Most fans of the Detroit Pistons are quite pleased with the way the off-season has gone so far. However, one nationally prominent NBA writer thinks Detroit rated as having an above-average summer, but not a home run.
The Pistons have seemingly set themselves up for an upswing in their fortunes, as general manager Troy Weaver made a number of seemingly shrewd moves. For a Cliff’s Notes version of the off-season:
- Trading Jerami Grant to Portland for a 2025 Milwaukee first-rounder
- Taking the Milwaukee first-rounder and parlaying it into the No. 13 pick in the draft, netting them 6-11 athletic freak Jalen Duren.
- Drafting electric guard Jaden Ivey of Purdue with the No 5 pick, netting a player most experts had going in the top four, and giving Cade Cunningham a great back courtmate.
- Setting the Pistons up to have a clean salary cap sheet for next off-season, basically allowing them to go after anyone in free agency.
- Getting veterans guard Alec Burks and center Nerlens Noel, as well as some second-rounders, from the New York Knicks in return for salary cap space.
We are not including the part of the Knicks trades where the Pistons also got guard Kemba Walker. He is expected to be bought out, although for some reason it has not happened yet.
With training camp still a month-and-a-half away, there is plenty of time for Weaver to make some more moves. Given the delay in the Walker buyout, the fact Detroit is currently carrying 16 guaranteed contracts (one over regular season limit) and the roster is a bit unbalancedit would not be surprising if there was a trade or two to come.
But most of the heavy lifting of the off-season has been accomplished. So, compared to the rest of the NBA, how did the Pistons do?
Detroit Pistons in top 10 of off-seasons, but not by much
David Aldridge is a long-time writer on the NBA. For The Athletic, (PAID SUBSCRIPTION NEEDED) he ranked the 30 off-seasons for every NBA team.
Now, these are not team power rankings, or how good the team will be in the upcoming season (FYI, betting sites do not think Detroit will be very good). Aldridge ranked the teams solely on their off-seasons.
Did the Pistons make the top 10? Yes, but that was it, Aldridge ranked them at No. 10. That makes them above average, but not much more than that.
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(Coming in at No. 1 was the Philadelphia 76ers, who picked up some good role players to aid Joel Embiid and James Harden for a title run, although the NBA is investigating how they pulled it off).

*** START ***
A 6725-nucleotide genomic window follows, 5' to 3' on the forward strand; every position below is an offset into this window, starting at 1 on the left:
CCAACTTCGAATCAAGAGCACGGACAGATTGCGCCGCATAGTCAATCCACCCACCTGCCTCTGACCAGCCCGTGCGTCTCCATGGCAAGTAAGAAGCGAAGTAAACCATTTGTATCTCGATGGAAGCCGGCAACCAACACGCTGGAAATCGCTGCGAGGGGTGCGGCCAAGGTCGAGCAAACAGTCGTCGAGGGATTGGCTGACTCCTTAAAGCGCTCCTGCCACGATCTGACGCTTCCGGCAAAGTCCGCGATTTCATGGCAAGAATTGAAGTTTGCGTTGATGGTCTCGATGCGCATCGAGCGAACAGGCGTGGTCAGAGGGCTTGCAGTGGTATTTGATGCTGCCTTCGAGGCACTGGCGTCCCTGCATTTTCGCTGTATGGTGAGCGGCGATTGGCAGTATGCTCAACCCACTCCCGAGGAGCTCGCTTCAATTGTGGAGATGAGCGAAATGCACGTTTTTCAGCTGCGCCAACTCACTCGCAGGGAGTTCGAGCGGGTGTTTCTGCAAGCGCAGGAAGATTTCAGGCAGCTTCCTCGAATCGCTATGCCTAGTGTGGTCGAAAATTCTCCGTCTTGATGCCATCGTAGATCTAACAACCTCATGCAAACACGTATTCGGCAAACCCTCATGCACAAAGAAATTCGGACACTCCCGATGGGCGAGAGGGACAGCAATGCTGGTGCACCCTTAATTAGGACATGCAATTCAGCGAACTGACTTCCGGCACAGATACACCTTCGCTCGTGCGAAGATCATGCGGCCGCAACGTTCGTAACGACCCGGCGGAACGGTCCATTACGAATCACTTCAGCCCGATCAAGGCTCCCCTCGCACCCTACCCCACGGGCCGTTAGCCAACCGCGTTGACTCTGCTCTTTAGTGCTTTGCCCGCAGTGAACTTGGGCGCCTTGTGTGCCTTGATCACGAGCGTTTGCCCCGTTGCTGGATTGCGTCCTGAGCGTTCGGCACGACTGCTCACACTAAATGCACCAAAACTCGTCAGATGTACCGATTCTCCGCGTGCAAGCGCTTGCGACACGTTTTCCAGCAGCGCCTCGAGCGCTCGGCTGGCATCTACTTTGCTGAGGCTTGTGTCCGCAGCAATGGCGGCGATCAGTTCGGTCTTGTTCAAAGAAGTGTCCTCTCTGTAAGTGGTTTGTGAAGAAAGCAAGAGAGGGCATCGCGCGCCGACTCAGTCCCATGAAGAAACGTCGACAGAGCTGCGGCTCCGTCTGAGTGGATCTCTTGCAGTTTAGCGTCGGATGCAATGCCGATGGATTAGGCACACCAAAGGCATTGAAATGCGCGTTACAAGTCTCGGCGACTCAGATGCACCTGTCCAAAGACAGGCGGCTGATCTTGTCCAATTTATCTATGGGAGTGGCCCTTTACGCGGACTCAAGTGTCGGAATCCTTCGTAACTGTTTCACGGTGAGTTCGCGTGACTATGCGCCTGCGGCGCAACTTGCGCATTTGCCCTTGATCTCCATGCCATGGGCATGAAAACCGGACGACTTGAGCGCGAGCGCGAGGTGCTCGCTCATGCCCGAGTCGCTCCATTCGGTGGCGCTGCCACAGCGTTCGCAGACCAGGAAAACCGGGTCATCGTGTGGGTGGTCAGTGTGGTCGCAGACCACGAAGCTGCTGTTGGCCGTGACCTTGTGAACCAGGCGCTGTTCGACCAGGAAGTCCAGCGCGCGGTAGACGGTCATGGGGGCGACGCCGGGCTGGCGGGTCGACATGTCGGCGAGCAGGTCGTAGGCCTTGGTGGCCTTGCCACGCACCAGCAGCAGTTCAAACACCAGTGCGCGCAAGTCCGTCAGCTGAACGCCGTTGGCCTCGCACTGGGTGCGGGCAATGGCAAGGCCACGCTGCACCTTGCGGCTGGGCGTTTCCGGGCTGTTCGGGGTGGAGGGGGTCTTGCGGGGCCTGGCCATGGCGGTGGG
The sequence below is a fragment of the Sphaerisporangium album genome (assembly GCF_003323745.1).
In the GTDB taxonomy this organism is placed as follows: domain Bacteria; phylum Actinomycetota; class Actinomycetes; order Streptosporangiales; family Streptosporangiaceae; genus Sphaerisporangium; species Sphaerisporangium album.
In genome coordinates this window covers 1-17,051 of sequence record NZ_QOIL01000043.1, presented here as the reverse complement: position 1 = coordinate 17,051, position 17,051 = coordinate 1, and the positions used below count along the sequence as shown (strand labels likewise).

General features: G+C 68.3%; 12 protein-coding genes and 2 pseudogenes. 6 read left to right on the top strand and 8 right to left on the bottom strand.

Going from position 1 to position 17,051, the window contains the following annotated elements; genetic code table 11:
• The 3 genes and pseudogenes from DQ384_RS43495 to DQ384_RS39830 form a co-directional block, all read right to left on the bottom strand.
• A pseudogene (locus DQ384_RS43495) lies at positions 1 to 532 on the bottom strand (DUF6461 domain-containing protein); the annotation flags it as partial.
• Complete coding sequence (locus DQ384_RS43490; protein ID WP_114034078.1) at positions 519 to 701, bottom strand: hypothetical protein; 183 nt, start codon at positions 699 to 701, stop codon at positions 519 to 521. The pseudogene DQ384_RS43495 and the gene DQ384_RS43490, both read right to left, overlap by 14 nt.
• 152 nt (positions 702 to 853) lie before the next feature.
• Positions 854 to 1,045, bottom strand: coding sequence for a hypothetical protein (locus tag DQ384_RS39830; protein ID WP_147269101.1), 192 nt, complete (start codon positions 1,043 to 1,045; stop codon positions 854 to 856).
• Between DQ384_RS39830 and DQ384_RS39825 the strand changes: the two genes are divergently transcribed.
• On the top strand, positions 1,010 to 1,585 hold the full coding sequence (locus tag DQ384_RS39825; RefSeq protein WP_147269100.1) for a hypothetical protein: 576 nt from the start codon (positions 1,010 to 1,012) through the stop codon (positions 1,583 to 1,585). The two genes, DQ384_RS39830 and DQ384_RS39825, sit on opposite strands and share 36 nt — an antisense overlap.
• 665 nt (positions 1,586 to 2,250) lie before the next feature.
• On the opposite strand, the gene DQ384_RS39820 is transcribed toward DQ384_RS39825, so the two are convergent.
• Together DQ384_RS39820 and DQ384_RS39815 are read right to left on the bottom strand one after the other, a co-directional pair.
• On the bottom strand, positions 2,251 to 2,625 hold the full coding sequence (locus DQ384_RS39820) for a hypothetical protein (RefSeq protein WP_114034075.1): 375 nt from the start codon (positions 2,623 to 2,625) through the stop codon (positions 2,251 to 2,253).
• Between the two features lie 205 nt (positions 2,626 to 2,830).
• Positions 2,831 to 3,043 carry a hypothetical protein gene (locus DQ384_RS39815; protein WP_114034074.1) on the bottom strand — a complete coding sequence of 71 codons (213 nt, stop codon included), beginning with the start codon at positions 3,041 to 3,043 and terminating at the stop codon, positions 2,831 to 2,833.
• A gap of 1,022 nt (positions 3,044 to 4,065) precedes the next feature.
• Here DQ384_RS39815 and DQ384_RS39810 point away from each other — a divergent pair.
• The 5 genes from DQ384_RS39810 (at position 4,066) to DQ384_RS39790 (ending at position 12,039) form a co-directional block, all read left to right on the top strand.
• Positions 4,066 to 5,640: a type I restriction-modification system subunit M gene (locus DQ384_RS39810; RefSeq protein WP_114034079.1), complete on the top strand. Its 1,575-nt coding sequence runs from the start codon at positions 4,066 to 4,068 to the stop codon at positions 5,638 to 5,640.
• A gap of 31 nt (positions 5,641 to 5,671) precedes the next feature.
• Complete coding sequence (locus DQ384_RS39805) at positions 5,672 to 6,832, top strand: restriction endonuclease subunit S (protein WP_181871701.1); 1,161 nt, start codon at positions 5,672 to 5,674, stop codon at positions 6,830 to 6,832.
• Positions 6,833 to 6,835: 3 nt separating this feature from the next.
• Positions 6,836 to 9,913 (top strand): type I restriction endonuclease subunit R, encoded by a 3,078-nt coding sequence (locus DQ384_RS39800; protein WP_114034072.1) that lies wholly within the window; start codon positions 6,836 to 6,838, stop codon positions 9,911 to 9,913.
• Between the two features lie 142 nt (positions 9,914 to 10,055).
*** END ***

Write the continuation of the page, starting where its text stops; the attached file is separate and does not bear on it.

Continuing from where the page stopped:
Aldridge praised the Pistons young core with the additions of Duren and Ivey; saying they could have the best under-25 talent in the league.
However, the fact Detroit did almost nothing to shore up one of its biggest weaknesses, three-point shooting (next to last in NBA last season) was a mark against them. Knicks guard Alec Burks is the only addition known for making ‘threes’. And since he plays the same position as Ivey, Aldridge wondered how much actual playing time Burks would get.
Yes, Isaiah Stewart has been working on his three-point shot (looked good in summer league), a healthy Kelly Olynyk would certainly help and Cade Cunningham should do better from beyond the arc this year, but none of that is a given.
The loss of Grant, and his 35.8% shooting percentage on threes, will hurt. Only Cory Joseph among the regulars had a better percentage.
Aldridge’s points are valid, although the 10th ranking seems a bit low.
That the Pistons were most interested in collecting as much young talent as possible was obviously their No. 1 priority, and they did a great job of it. Tweaking the roster to improve for this upcoming season, was not as high on their list. If it was, say, a sharp-shooting guard like Wayne Ellington might have been brought back.
Did the Pistons have a perfect off-season? No. Outside of the draft day trade to get Duren, there were no ‘Wow’ moments. But Detroit is set up for a bright future thanks to the moves they made this summer, and that should count for a lot.